Freedom in the World
Freedom Rating (1 = best, 7 = worst)
Civil Liberties (1 = best, 7 = worst)
Political Rights (1 = best, 7 = worst)
The Lao government in 2013 continued to pursue economic opening while maintaining tight control over political space. The government drew international criticism throughout the year for failing to investigate the December 2012 disappearance of international anti-poverty activist Sombath Somphone, who remained missing at year’s end.
Having won 128 of 132 seats in 2011 elections, the Lao People’s Revolutionary Party (LPRP), the only party allowed under the constitution, maintained its control over the National Assembly. Though the Assembly is largely a rubber-stamp legislature, it has undertaken a more active and ambitious legislative agenda in recent years. The LPRP’s economic aspirations for the country have fostered tangible improvements in Laos’ legal framework in recent years.
Laos was formally approved for entry to the World Trade Organization (WTO) in October 2012 and joined the organization in February 2013. In order to accede to the WTO, the government adopted dozens of legal reforms to meet international standards in areas ranging from intellectual property rights to environmental protection. Such reforms are not expected to foster significant political opening, but may lay a foundation for increasing rule of law and good governance in the coming years.
Preparations for the controversial Xayaburi and Don Sahong dams on the Mekong River continue despite major concerns over their impact on the livelihoods of thousands of Lao and on the environment. The Lao government in 2013 also furthered controversial Chinese-backed infrastructure projects amid continued strong bilateral relations with China. The Lao government’s decision in 2013 to construct a $7.2-billion rail line through a loan from China, whose costs some estimates showed totaling more than 80 percent of the country’s GDP, drew criticism as a fiscally irresponsible venture that demonstrated authorities’ lack of attention to the country’s needs.
Political Rights: 1 / 40 (+1) [Key]
A. Electoral Process: 0 / 12
The 1991 constitution makes the LPRP the sole legal political party and grants it a leading role at all levels of government. The party’s 61-member Central Committee and 11-member Politburo make all major decisions. Legislative elections are held every five years but elections are not considered free and fair. The LPRP vets all candidates for election to the National Assembly, whose members elect the president. In 2011 the legislature increased in size from 115 members to 132. International observers have not been permitted to monitor elections.
B. Political Pluralism and Participation: 0 / 16
The constitution prohibits political parties other than the LPRP. National Assembly candidates are not required to be members of the LPRP, but all candidates have to be approved by Assembly-appointed committees and in practice almost all are members of the party.
Ethnic minorities and women are represented in the Politburo, Central Committee, and National Assembly. However, village-level leadership is responsible for many of the decisions affecting daily life and fewer than 3 percent of village chiefs are women.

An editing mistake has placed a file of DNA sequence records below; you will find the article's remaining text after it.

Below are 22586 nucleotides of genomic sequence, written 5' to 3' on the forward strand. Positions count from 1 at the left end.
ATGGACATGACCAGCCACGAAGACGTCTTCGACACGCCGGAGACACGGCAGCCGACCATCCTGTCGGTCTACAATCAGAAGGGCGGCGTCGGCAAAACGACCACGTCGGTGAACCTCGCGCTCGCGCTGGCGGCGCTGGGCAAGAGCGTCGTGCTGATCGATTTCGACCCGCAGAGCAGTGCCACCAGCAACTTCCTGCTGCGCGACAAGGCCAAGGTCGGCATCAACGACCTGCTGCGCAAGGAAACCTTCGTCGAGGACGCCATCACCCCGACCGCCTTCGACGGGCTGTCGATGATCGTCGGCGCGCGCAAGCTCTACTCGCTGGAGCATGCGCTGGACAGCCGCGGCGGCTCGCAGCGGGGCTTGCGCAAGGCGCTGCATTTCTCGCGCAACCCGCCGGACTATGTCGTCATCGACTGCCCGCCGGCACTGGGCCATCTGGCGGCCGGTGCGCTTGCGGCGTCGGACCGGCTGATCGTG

C. Functioning of Government: 1 / 12 (+1)
The National Assembly has grown more robust and responsive in recent years. It had reportedly produced 90 pieces of updated or new legislation in recent years in order to meet international legal standards required for WTO accession. In 2012, the Assembly passed the Law on Making Legislation, which increases legislative transparency by requiring proposed bills at the central and provincial levels to be published for comment for 60 days and, once passed, to be posted for 15 days before coming into force. The government is increasingly using laws, rather than decrees, to govern, though there is still little room for the public to influence policy.
Corruption by government officials is widespread. Laws aimed at curbing graft are rarely enforced, and government regulation of virtually every facet of life provides many opportunities for bribery. Displacement of villagers for dams and other government projects without proper compensation is common, though some in the government have begun to talk seriously about a strategy to address the country’s land issues. Senior officials in government and the military are sometimes involved in commercial logging, mining, and other extractive enterprises. Laos was ranked 140 out of 177 countries surveyed in Transparency International’s 2013 Corruption Perceptions Index.
Civil Liberties: 11 / 40
D. Freedom of Expression and Belief: 4 / 16
Self-censorship is extremely high, and authorities use legal and intimidation tactics against critics of the state. The state owns nearly all media, though some non-government outlets, primarily Chinese entertainment magazines, have cropped up in recent years. A few independent local-interest radio shows have emerged. Journalists who criticize the government or discuss controversial issues risk punishment under the criminal code. Some Lao can access Radio Free Asia and other foreign broadcasts from Thailand. The Ministry of Information, Communication, and Technology in January 2012 ordered off the air the country’s first call-in radio show, “Wao Kao,” for discussing land grabs and other sensitive issues. While few Lao have access to the internet, online content is not heavily censored owing to a lack of government capacity to monitor and block access.